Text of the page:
Greek and Roman “Restaurants”

In an earlier post, I wrote:

So, where did the word restaurant come from?
This eating establishment, as we know it today,
originated in Paris, France in the 18th century.


This is not to say that there were no restaurants before the establishment of bouillon houses in Paris.  If you will re-read the above words, I qualified my statement about restaurants with the words as we know it today.


Long before the French Revolution, there were already food establishments that could pass as fore-runners of fast-food shops.

In ancient Greece and Rome and in other areas where their cultures spread, there were thermopolia (places where something hot is sold) in the centers of town.  The typical thermopilium had counters with sunken areas for large vessels that held food for sale. These food-selling establishments were the fore-runners of modern “to-go” restaurants.

Citizens — often the poor who didn’t have facilities for cooking in their small dwellings — bought what we may now consider as take-outs, or fast food.

By Aldo Ardetti at Italian Wikipedia, CC BY-SA 3.0


A year ago, I had the good fortune to visit HERCULANEUM, a Unesco World Heritage site under the shadow of Mount Vesuvius.  Our Mediterranean cruise took us from Rome to Athens, Greece and then to Istanbul, Turkey, with the last stop being the Campania Region of Italy, where Naples, Herculaneum, and Pompeii are located.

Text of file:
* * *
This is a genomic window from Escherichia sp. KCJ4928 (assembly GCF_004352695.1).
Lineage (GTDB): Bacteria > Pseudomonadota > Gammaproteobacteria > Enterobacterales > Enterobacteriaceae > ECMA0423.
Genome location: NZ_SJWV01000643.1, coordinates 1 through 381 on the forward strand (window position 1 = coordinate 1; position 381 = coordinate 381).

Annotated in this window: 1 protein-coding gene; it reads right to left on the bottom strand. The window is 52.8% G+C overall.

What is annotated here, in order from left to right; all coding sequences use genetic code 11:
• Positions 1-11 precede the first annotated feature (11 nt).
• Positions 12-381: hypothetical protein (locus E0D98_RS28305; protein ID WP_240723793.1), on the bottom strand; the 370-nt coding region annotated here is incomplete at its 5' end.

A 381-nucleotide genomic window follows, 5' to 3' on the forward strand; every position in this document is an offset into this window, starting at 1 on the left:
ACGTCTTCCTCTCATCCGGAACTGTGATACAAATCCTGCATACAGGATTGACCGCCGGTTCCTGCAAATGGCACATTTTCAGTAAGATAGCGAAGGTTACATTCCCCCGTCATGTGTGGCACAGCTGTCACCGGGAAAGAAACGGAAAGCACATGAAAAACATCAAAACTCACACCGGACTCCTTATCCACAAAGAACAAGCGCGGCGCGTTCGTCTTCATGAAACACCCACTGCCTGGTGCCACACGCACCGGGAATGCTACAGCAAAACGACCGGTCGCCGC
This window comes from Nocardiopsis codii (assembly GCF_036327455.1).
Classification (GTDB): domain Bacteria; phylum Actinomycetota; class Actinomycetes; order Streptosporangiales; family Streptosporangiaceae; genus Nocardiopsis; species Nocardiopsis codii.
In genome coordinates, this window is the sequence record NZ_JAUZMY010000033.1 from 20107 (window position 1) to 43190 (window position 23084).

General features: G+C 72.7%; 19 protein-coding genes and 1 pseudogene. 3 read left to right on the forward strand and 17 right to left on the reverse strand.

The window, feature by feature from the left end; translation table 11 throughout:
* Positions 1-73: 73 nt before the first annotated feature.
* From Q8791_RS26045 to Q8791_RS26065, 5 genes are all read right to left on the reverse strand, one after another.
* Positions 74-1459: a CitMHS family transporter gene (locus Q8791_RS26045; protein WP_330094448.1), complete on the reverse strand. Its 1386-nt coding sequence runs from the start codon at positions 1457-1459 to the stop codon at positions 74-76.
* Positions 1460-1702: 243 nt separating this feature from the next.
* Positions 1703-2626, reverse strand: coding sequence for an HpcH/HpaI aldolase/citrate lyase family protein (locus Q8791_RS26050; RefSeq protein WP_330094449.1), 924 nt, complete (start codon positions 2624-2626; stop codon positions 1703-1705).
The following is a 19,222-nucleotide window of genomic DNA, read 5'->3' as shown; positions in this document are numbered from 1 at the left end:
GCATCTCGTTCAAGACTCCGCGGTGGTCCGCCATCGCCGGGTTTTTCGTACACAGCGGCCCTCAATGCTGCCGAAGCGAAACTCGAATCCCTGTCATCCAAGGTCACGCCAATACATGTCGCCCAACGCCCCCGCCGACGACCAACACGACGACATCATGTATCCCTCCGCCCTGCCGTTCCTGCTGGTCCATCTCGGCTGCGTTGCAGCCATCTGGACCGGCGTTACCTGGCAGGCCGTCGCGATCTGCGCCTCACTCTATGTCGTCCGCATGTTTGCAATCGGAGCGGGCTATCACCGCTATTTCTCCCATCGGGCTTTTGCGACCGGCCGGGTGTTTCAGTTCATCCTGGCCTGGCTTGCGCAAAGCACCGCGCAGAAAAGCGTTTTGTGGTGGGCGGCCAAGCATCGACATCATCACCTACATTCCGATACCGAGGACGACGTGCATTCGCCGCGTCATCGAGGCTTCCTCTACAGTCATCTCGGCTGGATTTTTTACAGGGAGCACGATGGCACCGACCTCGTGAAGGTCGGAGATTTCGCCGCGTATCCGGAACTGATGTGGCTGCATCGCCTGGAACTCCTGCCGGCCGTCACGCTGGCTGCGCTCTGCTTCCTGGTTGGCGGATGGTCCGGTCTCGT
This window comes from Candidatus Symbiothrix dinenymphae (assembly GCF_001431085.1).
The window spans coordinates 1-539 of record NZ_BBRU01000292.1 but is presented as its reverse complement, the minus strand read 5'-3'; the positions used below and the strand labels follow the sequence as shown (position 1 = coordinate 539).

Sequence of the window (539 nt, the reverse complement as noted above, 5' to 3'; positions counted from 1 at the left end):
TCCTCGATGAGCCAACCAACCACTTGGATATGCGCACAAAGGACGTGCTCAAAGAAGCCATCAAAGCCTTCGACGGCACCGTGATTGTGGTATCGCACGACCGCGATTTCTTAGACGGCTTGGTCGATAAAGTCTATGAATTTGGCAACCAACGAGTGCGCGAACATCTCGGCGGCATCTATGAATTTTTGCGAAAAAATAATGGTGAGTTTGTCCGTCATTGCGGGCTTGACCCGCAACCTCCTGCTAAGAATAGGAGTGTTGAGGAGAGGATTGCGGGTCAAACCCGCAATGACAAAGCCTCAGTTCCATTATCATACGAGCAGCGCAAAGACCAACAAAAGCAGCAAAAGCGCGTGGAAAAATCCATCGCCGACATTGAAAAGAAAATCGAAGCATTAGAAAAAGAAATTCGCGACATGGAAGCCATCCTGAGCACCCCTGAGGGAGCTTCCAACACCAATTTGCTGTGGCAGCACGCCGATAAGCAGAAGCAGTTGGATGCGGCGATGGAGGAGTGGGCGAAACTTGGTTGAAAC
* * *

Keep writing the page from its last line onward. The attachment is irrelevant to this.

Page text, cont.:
Herculaeum was named after the Greek divine hero Hercules.  The seafaring Greeks used it as trading post due to its proximity to the Bay of Naples.



At around 1 pm on August 24, 79 A.D., Mt Vesuvius erupted after a dormancy of 800 years.  The map below shows the extent of the damage wrought by the eruption.

The first pyroclastic surge, formed by a mixture of ash and hot gases, went over the town of Herculaneum at the speed of about 100 miles per hour, burying some buildings, causing limited damage in some and preserving certain structures.

Excavations from 1927 to 1942 exposed about four hectares of the ancient city in the archaeological park that is visible today.  Many public and private buildings are yet to be excavated.  However, because Herculaneum is situated right below the volcano, it is in constant danger of being buried again in ashes.  Vesuvius, after all, is a very active volcano.

Our tour guide said that property owners have been offered compensation by the government if they would move out of the area, but there are few takers.


Herculaneum is located on the coast of the Bay of Naples, an area known for fertile land, bountiful fishing grounds, and mild winters.  Garum, a fermented fish sauce (PATIS!), was one of the primary exports of the area.  It was used as a dressing for many types of Roman food, including pasta.

The homes of ancient Herculaneans had small kitchens (culinae) with portable stoves.  They didn’t do much cooking; fresh produce was brought in from the agricultural areas, and prepared hot food was purchased from thermopolia in many intersections of town.


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